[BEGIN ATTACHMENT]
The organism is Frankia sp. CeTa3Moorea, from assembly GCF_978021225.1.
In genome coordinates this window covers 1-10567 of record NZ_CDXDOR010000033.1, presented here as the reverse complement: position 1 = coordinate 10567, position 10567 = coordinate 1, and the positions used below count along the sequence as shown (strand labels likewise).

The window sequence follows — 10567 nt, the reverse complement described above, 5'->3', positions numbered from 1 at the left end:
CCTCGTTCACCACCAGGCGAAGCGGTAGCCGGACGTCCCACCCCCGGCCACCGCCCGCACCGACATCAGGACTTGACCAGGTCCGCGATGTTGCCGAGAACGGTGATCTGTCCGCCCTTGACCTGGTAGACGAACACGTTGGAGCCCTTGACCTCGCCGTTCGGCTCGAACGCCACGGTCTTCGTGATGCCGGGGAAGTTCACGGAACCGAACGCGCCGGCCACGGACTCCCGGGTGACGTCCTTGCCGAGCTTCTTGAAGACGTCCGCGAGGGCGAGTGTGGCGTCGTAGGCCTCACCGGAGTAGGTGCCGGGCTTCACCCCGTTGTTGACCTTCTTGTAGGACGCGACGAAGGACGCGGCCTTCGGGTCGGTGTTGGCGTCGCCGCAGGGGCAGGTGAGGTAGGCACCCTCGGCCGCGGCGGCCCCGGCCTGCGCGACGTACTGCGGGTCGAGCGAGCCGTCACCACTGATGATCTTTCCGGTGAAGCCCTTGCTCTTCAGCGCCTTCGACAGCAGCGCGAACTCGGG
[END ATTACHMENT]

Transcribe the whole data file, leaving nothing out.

The organism is Frankia sp. CeTa3Moorea, from assembly GCF_978021225.1.
In genome coordinates this window covers 1-10567 of record NZ_CDXDOR010000033.1, presented here as the reverse complement: position 1 = coordinate 10567, position 10567 = coordinate 1, and the positions used below count along the sequence as shown (strand labels likewise).

The window sequence follows — 10567 nt, the reverse complement described above, 5'->3', positions numbered from 1 at the left end:
CCTCGTTCACCACCAGGCGAAGCGGTAGCCGGACGTCCCACCCCCGGCCACCGCCCGCACCGACATCAGGACTTGACCAGGTCCGCGATGTTGCCGAGAACGGTGATCTGTCCGCCCTTGACCTGGTAGACGAACACGTTGGAGCCCTTGACCTCGCCGTTCGGCTCGAACGCCACGGTCTTCGTGATGCCGGGGAAGTTCACGGAACCGAACGCGCCGGCCACGGACTCCCGGGTGACGTCCTTGCCGAGCTTCTTGAAGACGTCCGCGAGGGCGAGTGTGGCGTCGTAGGCCTCACCGGAGTAGGTGCCGGGCTTCACCCCGTTGTTGACCTTCTTGTAGGACGCGACGAAGGACGCGGCCTTCGGGTCGGTGTTGGCGTCGCCGCAGGGGCAGGTGAGGTAGGCACCCTCGGCCGCGGCGGCCCCGGCCTGCGCGACGTACTGCGGGTCGAGCGAGCCGTCACCACTGATGATCTTTCCGGTGAAGCCCTTGCTCTTCAGCGCCTTCGACAGCAGCGCGAACTCGGG